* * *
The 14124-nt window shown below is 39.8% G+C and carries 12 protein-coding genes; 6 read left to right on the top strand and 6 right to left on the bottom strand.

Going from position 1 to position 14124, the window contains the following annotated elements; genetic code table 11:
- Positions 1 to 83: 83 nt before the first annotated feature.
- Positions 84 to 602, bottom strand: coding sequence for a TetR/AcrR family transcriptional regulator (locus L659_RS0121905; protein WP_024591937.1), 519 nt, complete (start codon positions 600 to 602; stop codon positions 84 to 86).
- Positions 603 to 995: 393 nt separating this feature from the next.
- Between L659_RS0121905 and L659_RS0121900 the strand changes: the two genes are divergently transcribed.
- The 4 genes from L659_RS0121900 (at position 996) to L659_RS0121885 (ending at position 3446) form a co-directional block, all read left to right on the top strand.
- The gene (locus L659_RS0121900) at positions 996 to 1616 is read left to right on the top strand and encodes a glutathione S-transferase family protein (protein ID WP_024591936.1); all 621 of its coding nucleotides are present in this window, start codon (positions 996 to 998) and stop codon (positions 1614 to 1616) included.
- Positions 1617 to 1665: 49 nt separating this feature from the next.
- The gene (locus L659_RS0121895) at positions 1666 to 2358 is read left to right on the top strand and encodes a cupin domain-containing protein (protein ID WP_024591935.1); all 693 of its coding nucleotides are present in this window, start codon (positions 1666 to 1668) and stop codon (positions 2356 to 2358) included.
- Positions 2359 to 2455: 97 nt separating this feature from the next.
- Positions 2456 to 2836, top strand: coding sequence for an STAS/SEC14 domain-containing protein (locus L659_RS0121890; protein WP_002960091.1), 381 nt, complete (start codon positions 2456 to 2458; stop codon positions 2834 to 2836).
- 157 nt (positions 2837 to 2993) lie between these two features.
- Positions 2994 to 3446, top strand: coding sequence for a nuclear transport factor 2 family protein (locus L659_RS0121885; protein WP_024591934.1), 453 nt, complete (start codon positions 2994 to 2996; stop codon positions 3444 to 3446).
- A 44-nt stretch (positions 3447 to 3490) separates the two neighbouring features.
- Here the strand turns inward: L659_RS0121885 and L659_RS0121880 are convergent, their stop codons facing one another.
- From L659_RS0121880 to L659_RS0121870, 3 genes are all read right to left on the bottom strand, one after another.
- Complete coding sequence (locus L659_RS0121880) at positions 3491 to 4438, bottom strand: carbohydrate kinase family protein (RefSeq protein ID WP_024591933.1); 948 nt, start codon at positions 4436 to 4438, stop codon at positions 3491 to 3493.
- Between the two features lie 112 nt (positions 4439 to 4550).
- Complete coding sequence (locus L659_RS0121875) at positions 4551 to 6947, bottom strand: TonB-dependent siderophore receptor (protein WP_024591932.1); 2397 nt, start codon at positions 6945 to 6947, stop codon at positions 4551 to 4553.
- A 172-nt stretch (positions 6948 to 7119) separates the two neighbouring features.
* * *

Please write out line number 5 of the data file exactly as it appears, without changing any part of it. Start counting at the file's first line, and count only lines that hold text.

- Positions 603 to 995: 393 nt separating this feature from the next.